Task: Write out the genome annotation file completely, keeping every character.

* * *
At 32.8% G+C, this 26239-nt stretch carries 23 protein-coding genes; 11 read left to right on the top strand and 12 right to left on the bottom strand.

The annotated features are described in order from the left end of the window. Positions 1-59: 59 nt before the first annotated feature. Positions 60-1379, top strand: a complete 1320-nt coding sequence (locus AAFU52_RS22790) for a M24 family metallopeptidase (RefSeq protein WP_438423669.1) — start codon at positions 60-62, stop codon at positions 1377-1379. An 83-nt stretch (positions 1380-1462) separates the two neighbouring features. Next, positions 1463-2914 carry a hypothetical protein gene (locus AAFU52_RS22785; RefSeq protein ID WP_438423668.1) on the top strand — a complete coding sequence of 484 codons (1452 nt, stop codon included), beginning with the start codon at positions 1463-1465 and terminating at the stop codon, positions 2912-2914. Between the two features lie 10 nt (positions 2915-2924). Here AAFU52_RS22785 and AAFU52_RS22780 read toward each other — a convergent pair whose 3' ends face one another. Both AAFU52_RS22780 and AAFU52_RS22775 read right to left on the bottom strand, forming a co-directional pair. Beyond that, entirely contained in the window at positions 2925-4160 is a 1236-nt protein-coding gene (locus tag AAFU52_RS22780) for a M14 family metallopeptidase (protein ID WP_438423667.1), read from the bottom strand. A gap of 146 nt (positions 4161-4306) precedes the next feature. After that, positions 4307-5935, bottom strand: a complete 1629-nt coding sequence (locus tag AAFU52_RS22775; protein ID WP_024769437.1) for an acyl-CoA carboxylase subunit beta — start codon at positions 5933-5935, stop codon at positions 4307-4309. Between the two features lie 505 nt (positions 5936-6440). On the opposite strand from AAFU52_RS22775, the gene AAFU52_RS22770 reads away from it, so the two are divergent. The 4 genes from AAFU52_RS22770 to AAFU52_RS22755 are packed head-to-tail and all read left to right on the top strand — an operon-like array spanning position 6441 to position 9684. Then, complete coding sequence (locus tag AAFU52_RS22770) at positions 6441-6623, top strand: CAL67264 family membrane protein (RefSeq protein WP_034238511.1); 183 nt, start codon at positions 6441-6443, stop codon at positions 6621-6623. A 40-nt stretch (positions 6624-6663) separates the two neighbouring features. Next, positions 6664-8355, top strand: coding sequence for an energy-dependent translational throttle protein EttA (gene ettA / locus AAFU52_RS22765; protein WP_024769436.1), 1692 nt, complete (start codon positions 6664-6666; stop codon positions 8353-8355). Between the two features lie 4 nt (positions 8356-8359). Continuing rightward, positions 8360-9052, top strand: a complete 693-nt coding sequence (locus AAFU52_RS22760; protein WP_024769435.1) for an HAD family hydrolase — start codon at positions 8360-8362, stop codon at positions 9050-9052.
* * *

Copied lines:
At 32.8% G+C, this 26239-nt stretch carries 23 protein-coding genes; 11 read left to right on the top strand and 12 right to left on the bottom strand.

The annotated features are described in order from the left end of the window. Positions 1-59: 59 nt before the first annotated feature. Positions 60-1379, top strand: a complete 1320-nt coding sequence (locus AAFU52_RS22790) for a M24 family metallopeptidase (RefSeq protein WP_438423669.1) — start codon at positions 60-62, stop codon at positions 1377-1379. An 83-nt stretch (positions 1380-1462) separates the two neighbouring features. Next, positions 1463-2914 carry a hypothetical protein gene (locus AAFU52_RS22785; RefSeq protein ID WP_438423668.1) on the top strand — a complete coding sequence of 484 codons (1452 nt, stop codon included), beginning with the start codon at positions 1463-1465 and terminating at the stop codon, positions 2912-2914. Between the two features lie 10 nt (positions 2915-2924). Here AAFU52_RS22785 and AAFU52_RS22780 read toward each other — a convergent pair whose 3' ends face one another. Both AAFU52_RS22780 and AAFU52_RS22775 read right to left on the bottom strand, forming a co-directional pair. Beyond that, entirely contained in the window at positions 2925-4160 is a 1236-nt protein-coding gene (locus tag AAFU52_RS22780) for a M14 family metallopeptidase (protein ID WP_438423667.1), read from the bottom strand. A gap of 146 nt (positions 4161-4306) precedes the next feature. After that, positions 4307-5935, bottom strand: a complete 1629-nt coding sequence (locus tag AAFU52_RS22775; protein ID WP_024769437.1) for an acyl-CoA carboxylase subunit beta — start codon at positions 5933-5935, stop codon at positions 4307-4309. Between the two features lie 505 nt (positions 5936-6440). On the opposite strand from AAFU52_RS22775, the gene AAFU52_RS22770 reads away from it, so the two are divergent. The 4 genes from AAFU52_RS22770 to AAFU52_RS22755 are packed head-to-tail and all read left to right on the top strand — an operon-like array spanning position 6441 to position 9684. Then, complete coding sequence (locus tag AAFU52_RS22770) at positions 6441-6623, top strand: CAL67264 family membrane protein (RefSeq protein WP_034238511.1); 183 nt, start codon at positions 6441-6443, stop codon at positions 6621-6623. A 40-nt stretch (positions 6624-6663) separates the two neighbouring features. Next, positions 6664-8355, top strand: coding sequence for an energy-dependent translational throttle protein EttA (gene ettA / locus AAFU52_RS22765; protein WP_024769436.1), 1692 nt, complete (start codon positions 6664-6666; stop codon positions 8353-8355). Between the two features lie 4 nt (positions 8356-8359). Continuing rightward, positions 8360-9052, top strand: a complete 693-nt coding sequence (locus AAFU52_RS22760; protein WP_024769435.1) for an HAD family hydrolase — start codon at positions 8360-8362, stop codon at positions 9050-9052.